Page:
I felt the same about Hazel Scott, this incredible jazz prodigy and performer. The first African-American to have a TV show?! An actor on par with Lena Horne? Who stood up to racist Hollywood moguls, refused to perform for segregated audiences, and was blacklisted?! I had to learn more. I had heard of Yuri Kochiyama and Virginia Apgar, but didn’t really know their stories. To be able to study them and then present their stories alongside more familiar names like Angela and Zora is deeply satisfying.

Rhea: I was struck by this sentence, included in the story of Wilma Mankiller: “Visiting the protesters changed Wilma forever.” How do you engage your own children in social justice work?

Kate: Mostly by talking and reading to them as much as possible. My husband and I are very open and direct with our 5 1/2-year-old daughter about social justice, and we always strive to address issues of race, sexuality, gender, class, etc in ways that are appropriate but also real. We try to connect those big ideas to examples from our own lives, and always try to link it to our own behaviors—how we can be kind and compassionate and treat everyone equally. We talk about why the person asking for money by the underpass in Oakland might need help; we talk about why Mommy is going to a protest, and what it means that the sign says “Black Lives Matter.” We have many queer families in our lives so she knows that boys can marry boys and girls can marry girls, and I feel super lucky to be raising her in a region where she’s exposed on a daily basis to a wide array of people and families.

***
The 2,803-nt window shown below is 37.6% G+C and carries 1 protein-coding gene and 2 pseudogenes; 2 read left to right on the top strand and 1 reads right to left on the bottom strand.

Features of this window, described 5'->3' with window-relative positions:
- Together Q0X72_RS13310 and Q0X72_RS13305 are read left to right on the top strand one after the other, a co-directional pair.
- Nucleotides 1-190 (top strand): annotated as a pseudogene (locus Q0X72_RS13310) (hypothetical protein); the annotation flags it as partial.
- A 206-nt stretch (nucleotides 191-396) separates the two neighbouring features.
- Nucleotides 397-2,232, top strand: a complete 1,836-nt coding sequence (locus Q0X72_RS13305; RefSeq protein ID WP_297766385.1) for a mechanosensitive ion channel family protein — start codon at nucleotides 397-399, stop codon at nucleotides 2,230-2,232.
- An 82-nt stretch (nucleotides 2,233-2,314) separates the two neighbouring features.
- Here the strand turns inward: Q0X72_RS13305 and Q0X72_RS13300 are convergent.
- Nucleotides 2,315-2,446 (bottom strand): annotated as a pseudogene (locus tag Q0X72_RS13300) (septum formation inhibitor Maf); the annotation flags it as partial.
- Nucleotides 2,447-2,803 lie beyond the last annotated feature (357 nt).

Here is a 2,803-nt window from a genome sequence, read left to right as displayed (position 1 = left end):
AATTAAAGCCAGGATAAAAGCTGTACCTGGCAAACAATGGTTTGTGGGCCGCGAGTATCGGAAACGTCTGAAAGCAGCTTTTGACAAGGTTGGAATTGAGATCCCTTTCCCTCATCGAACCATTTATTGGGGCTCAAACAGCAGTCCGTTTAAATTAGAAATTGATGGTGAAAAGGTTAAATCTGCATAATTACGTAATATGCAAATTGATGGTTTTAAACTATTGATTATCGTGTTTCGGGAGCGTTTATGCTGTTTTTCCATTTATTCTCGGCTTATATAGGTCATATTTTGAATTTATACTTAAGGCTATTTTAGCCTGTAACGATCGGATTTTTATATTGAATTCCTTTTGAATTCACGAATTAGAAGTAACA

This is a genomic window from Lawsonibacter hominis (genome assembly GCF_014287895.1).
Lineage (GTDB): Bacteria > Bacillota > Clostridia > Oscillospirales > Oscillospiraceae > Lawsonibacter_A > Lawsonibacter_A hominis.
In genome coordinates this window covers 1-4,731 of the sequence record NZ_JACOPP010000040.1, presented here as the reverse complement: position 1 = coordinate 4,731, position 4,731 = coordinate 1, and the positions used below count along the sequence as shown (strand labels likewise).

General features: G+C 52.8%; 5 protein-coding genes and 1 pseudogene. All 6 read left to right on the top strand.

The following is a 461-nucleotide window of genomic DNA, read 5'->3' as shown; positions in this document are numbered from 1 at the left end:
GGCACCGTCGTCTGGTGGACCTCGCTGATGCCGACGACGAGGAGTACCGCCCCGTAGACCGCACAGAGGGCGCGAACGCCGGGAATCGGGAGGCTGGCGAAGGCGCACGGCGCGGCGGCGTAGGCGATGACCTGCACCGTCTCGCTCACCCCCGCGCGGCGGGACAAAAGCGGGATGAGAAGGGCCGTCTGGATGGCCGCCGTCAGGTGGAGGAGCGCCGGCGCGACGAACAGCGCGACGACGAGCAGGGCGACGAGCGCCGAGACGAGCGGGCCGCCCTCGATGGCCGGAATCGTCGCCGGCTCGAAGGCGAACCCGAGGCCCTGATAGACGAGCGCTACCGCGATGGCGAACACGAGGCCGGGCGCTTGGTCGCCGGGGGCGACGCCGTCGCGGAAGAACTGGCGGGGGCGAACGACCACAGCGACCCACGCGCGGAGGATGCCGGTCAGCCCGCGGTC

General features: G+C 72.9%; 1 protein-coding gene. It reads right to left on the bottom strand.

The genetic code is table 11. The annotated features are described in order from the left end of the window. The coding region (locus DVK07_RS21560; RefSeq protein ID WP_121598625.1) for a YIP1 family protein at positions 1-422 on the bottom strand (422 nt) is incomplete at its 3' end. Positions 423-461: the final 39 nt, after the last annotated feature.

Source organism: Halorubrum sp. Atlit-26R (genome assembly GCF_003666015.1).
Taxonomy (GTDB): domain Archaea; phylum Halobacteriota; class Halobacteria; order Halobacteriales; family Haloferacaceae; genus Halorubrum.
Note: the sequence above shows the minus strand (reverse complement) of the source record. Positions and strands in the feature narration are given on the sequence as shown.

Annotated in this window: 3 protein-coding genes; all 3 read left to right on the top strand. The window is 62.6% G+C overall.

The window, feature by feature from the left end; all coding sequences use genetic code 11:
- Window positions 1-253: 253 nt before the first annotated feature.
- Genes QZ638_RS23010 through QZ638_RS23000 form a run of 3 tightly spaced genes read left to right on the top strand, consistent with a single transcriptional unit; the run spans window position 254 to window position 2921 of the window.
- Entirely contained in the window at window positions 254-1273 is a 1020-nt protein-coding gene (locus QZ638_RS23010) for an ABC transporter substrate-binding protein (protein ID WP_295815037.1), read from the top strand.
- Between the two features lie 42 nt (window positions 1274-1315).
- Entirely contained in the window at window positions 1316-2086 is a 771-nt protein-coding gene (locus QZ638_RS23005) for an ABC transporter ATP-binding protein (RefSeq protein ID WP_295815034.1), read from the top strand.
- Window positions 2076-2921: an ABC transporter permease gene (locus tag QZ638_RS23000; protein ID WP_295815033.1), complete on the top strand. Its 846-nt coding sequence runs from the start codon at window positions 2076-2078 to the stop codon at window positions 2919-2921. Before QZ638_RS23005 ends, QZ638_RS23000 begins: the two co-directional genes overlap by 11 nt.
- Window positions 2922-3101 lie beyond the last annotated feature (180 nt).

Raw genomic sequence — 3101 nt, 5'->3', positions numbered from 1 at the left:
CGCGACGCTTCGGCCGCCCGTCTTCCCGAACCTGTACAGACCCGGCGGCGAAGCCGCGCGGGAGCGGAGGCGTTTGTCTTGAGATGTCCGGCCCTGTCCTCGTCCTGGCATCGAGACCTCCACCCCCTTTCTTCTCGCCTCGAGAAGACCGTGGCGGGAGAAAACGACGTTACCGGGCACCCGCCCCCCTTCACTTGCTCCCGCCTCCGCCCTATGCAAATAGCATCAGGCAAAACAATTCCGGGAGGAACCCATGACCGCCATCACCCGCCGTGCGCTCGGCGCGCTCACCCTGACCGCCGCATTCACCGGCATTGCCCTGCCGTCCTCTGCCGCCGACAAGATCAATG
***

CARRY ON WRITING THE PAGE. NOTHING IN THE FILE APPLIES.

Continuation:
I think that folks totally underestimate the capacity of young people to understand and engage with topics that many adults can’t handle. My husband and I are white and have had some incredible conversations with my daughter about race, skin color, and history. She knows that the tattoo of the “F” on my arm stands for ‘feminist’ and she knows what that means. My son is 18 months so our conversations aren’t that deep yet, but I do read him ‘A is for Activist!’

I don’t want to make it sound like it’s super easy, though! There are plenty of struggles, and I’m always picking my battles. I haven’t thrown away the Barbie that snuck into the house quite yet. I think the best things we can do as parents are to be good models and good communicators, to expose them to ideas, let them ask questions, and come to their own conclusions.

jji9863rmrlyb3flvs7aeevavxmwiu7d7lgkivstczphzd9aems8dvainotp3ohuRhea: On that note, there’s a sentence in the story of Yuri Kochiyama when she’s listening to Civil Rights activists that says, “Hearing these stories changed Yuri.” Your book shines a light on how these women became activists, in this subtle, beautiful way. How do you believe a change-maker is born?

Kate: Thank you for noting that! I definitely wanted to show the arc of each woman’s life, from childhood to “rad woman”, so I’m glad to hear that. As for how a change-maker is born…I think it happens in so many ways, and that’s what I hope to show with the book. Some are born directly into conditions of poverty/violence/prejudice, and their desire to make change stems from that—Angela Davis growing up in “Dynamite Hill,” Ella Baker hearing the stories of her grandmother, a former slave, Sonia Sotomayor growing up in an immigrant family in the Bronx.

Then there are those who have a moment where they’re exposed to some kind of injustice—the Grimke sisters realizing the cruelty of slavery, Dolores Huerta seeing the effects of poverty on her students, Yuri and her family getting shipped off to the internment camp, and later hearing the stories of her Black co-workers.